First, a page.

Powis said the recent dropoff in swabs collected at his hospital’s assessment centre after the switch to appointment-based testing was motivation to push for a more targeted testing strategy in Michael Garron’s catchment area. Together with East Toronto Health Partners, five mobile testing sites have recently been launched in the city’s east end. Other hotspot areas in the city, like the northwest corner and Scarborough, are also making efforts to ramp up testing in areas showing signs of trouble.

While October managed to avoid the nightmarish testing backlogs that plagued September, experts like Morris worry the province’s testing system is once again at risk as case counts continue to rise. “We are not that far away from overwhelming the testing system again,” he said. “Not because of unnecessary tests, but just because of the sheer volume of infected people. It’s a real problem.”

Positivity rates

Rising case counts and flatlining testing numbers have led to a predictable surge in another worrying indicator: test positivity rates, which refers to the percentage of tests that come back positive for COVID-19.

For the city as a whole, the lab test positivity rate was 1.3 per cent at the beginning of September. It rose to 3.1 per cent by the week of Oct. 4, when the city entered Stage 2 restrictions, and is now at 4.8 per cent, according to the most recent available data.

Toronto Public Health’s goal is to stay below three per cent; anything above that is considered by many jurisdictions to be cause for concern. But the citywide average also masks far more worrying numbers in certain areas and age groups.

In early October, Toronto Public Health began reporting test positivity rates broken down by neighbourhood. The week of Oct. 4, no neighbourhoods were above 10 per cent test positivity, but three were close.



These testing maps have only grown more worrisome. For the week of Oct. 18, the last week of complete data available, 10 neighbourhoods had test positivity above 10 per cent. Eight of those are in the northwest of Toronto, by far the hardest-hit region of the city in the pandemic so far. Two are in east Toronto, in south Scarborough and Thorncliffe Park.

Breaking the citywide rate down by age groups shows similarly worrisome trends. Torontonians aged 10 to 19 have the highest test positivity of any age group, at over 10 per cent, according to provincial data. Next-highest is the 20-29 age group, at almost nine per cent. Test positivity in 80-plus-year-olds in Toronto sits at 7.9 per cent; four weeks ago it was at 2.3 percent.

The rise in this oldest age group is the most concerning shift. Because this demographic is the most at risk for severe COVID-19, health experts have highlighted “spillover” in infections from younger age groups to older ones as a major threat to health-care system capacity.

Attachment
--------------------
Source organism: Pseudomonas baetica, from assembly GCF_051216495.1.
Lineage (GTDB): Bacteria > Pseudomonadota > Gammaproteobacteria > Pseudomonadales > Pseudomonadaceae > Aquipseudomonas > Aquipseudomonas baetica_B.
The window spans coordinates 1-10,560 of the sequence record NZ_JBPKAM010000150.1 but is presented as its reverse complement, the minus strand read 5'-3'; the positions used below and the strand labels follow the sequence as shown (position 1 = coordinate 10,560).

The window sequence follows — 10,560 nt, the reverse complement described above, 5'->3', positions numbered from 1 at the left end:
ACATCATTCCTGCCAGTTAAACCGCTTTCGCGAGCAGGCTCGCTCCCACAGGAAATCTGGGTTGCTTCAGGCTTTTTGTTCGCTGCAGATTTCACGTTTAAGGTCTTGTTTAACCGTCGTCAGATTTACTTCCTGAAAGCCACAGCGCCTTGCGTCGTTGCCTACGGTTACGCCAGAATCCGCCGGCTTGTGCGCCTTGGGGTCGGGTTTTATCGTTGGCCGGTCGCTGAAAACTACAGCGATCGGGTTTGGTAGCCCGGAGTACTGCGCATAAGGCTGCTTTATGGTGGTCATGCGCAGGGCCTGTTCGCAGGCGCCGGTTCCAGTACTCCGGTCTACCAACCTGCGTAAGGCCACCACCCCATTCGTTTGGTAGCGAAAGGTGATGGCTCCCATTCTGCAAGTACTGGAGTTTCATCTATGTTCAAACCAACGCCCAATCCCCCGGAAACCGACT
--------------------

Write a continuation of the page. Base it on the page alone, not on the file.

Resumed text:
Over the last several days, Anthony Dale, CEO of the Ontario Hospital Association, has been on the phone with hospital officials. And the message he’s heard is loud and clear: “No one feels comfortable lifting public health measures in the city of Toronto.”

He acknowledges that current hospital numbers may not paint an overly alarming picture to the general public. According to OHA data, Toronto-area hospitals had an average of 188 COVID-19 hospitalizations last week, and large hospital corporations like Sinai Health, Michael Garron and Sunnybrook Health Sciences Centre had fewer than 10 each.

But snapshot statistics like these fail to capture deeper pressures across the system, which last week showed its first sign of cracking when a surge at William Osler Health System forced the hospital to cancel some elective surgeries and transfer patients to other health centres.

As COVID cases rise, there are fears that William Osler’s experience could be a harbinger of what’s to come. Hospitals are already stretched thinner by worker shortages, a backlog of procedures and increasingly frequent COVID outbreaks.

“Right now hospitals are fighting at 100 per cent occupancy, their labs are running 24/7, they’re playing catch-up on 150,000 surgeries that were cancelled in wave one,” Dale said. “It’s the illusion of stability right now. But beneath the surface, you look at the system as a whole, the trends are going all in the wrong way.”

COVID hospitalization numbers are also a lagging indicator because they reflect what was happening in the community a number of weeks prior, Dale said. As other jurisdictions have seen, the disease is “lightning quick” — hospitals can rapidly go from quiet to overwhelmed.

And some in Toronto’s hardest-hit areas are starting to feel the burn. In Toronto’s northwest corner, Humber River Hospital has seen a slow but steady uptick in patients since late September, said infectious diseases physician Dr. Ian Brasg.

“What we’re seeing around the city, with hospitals needing to cancel elective surgeries — these are indicators of stress on the system,” he said. “To be opening up now in that context is very concerning.”

On the other side of Toronto, COVID hospitalizations have quadrupled over the last month at Scarborough Health Network, which currently has 75 patients across the hospital’s three sites.

That’s “about 20 per cent of the province’s admissions,” according to chief of medicine Dr. Elaine Yeung.

“The numbers are definitely higher than the first wave,” Yeung said. “We are worried … we haven’t had to cancel elective surgeries at this point, but we’re watching things very, very closely.”


Nursing homes were devastated in the pandemic’s first wave. By mid-summer, long-term-care residents represented two-thirds of Ontario’s total COVID deaths.